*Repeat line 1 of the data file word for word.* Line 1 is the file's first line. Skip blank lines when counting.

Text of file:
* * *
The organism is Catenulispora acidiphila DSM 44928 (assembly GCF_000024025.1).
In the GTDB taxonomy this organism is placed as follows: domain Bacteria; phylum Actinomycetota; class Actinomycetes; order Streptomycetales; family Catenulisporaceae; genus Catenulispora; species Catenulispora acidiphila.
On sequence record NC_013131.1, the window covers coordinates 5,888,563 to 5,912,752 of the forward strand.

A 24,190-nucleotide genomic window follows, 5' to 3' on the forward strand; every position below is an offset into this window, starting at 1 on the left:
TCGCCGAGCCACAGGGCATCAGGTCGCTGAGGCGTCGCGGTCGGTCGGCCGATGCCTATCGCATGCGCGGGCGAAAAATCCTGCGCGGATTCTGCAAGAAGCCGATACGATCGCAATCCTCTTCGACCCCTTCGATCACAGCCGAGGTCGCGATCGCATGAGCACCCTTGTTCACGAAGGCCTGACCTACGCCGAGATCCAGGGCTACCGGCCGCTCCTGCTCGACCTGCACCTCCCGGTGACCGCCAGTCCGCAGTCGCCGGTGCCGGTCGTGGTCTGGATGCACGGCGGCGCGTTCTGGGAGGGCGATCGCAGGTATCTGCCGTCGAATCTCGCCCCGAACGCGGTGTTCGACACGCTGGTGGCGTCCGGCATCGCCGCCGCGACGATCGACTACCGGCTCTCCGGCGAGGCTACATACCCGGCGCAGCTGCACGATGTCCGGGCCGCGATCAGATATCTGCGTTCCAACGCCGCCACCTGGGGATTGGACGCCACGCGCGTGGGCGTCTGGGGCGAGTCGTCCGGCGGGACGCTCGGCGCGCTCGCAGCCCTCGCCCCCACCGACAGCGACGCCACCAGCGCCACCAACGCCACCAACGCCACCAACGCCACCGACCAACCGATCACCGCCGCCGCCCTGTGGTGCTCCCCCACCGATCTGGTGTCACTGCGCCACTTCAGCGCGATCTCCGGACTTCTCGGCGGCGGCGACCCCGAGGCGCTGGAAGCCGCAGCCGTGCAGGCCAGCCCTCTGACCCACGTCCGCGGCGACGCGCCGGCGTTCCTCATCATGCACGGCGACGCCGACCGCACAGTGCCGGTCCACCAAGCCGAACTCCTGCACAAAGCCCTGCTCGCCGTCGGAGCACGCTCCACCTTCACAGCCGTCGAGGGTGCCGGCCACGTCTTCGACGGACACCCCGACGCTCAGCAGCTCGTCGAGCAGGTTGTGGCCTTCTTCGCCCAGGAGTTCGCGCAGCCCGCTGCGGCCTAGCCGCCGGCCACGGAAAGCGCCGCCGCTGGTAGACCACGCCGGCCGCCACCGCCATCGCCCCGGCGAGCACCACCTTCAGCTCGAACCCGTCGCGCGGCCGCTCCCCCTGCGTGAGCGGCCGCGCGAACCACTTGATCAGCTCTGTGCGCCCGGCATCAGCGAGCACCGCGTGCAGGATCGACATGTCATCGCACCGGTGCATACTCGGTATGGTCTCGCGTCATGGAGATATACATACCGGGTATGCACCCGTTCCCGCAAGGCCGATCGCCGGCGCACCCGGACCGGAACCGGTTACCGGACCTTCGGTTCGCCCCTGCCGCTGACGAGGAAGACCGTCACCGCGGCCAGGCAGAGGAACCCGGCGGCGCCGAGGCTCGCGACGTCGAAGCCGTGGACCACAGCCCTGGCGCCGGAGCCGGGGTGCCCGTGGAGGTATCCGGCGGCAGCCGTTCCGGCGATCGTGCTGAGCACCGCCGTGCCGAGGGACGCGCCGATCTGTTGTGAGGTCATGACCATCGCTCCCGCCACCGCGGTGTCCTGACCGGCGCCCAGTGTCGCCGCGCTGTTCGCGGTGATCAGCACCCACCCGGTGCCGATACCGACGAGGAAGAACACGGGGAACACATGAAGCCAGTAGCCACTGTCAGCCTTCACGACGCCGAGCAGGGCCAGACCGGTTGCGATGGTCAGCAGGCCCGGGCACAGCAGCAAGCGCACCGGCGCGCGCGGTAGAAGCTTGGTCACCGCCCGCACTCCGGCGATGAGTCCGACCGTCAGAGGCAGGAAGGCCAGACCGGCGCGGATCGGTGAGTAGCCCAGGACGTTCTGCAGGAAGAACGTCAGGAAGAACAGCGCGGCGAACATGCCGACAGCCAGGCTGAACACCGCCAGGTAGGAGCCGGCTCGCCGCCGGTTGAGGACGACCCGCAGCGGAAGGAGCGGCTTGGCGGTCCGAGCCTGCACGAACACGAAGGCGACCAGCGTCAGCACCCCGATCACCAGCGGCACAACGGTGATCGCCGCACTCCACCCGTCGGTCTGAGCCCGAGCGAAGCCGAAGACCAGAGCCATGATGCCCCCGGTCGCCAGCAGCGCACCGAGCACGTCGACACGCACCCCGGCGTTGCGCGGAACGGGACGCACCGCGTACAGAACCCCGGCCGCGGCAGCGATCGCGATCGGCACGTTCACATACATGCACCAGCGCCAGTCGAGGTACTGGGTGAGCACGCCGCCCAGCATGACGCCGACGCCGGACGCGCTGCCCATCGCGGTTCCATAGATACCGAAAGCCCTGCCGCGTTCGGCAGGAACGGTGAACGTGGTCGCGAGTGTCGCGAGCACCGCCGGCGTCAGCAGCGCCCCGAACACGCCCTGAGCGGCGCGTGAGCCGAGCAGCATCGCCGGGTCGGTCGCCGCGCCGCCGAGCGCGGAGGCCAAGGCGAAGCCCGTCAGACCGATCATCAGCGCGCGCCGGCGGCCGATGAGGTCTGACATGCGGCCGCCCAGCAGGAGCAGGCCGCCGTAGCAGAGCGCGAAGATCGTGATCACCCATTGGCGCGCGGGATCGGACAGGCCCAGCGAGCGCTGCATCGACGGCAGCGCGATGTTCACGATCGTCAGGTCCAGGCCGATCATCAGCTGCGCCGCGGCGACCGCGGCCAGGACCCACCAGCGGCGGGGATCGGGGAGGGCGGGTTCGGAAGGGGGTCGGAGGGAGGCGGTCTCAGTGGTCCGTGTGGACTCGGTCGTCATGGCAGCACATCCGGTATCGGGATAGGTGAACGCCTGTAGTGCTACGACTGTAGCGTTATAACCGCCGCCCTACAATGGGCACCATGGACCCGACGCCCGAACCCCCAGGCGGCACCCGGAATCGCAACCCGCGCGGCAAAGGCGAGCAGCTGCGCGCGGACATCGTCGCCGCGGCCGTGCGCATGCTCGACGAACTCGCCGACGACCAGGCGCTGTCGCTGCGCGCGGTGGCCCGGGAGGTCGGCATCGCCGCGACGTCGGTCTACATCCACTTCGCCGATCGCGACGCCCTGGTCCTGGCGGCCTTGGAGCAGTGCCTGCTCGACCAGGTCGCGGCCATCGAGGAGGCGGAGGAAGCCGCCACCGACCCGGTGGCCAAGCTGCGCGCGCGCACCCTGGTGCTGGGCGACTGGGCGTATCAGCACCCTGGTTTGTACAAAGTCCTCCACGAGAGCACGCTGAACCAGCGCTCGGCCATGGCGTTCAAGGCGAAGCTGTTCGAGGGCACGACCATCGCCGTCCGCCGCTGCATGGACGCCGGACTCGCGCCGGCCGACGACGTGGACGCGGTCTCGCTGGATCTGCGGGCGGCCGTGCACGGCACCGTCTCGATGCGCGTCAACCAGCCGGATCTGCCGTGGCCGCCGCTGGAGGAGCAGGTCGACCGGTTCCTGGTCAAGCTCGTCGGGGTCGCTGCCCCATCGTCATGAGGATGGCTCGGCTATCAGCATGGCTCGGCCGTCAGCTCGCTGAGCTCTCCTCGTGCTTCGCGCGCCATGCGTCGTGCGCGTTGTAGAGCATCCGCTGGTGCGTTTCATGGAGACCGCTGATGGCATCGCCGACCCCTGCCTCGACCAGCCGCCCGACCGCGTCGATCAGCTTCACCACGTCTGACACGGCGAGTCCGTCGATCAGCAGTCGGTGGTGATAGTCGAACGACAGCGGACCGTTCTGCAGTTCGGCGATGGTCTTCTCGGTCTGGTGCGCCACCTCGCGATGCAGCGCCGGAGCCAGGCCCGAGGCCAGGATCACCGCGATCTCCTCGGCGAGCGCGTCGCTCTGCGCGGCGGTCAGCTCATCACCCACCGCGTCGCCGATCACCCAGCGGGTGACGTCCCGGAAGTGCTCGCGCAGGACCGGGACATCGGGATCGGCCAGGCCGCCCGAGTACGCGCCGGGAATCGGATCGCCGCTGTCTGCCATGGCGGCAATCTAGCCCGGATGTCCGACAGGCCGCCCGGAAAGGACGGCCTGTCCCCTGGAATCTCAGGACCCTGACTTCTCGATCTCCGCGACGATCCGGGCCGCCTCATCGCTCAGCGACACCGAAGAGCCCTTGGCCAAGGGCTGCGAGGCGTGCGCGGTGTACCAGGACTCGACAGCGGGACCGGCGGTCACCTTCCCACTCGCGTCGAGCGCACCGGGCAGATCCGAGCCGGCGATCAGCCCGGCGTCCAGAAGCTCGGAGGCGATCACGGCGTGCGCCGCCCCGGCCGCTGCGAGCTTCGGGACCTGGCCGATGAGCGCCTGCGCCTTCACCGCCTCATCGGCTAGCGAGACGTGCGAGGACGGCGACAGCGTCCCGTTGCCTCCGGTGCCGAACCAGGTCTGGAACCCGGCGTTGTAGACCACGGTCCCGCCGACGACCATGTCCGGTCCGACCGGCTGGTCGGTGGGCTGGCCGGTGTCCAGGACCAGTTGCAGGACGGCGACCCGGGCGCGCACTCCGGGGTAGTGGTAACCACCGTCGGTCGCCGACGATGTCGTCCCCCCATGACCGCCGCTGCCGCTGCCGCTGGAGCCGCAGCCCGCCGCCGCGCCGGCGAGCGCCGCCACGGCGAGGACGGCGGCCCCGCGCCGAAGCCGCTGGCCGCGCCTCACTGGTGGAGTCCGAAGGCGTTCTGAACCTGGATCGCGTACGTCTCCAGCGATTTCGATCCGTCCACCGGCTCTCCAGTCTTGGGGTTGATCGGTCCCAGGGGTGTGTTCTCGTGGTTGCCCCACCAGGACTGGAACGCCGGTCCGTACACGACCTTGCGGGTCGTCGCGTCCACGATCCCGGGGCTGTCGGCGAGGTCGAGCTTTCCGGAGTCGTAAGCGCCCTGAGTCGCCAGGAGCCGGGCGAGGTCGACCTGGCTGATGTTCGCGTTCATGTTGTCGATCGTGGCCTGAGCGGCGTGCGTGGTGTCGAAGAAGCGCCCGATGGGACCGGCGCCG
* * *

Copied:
The organism is Catenulispora acidiphila DSM 44928 (assembly GCF_000024025.1).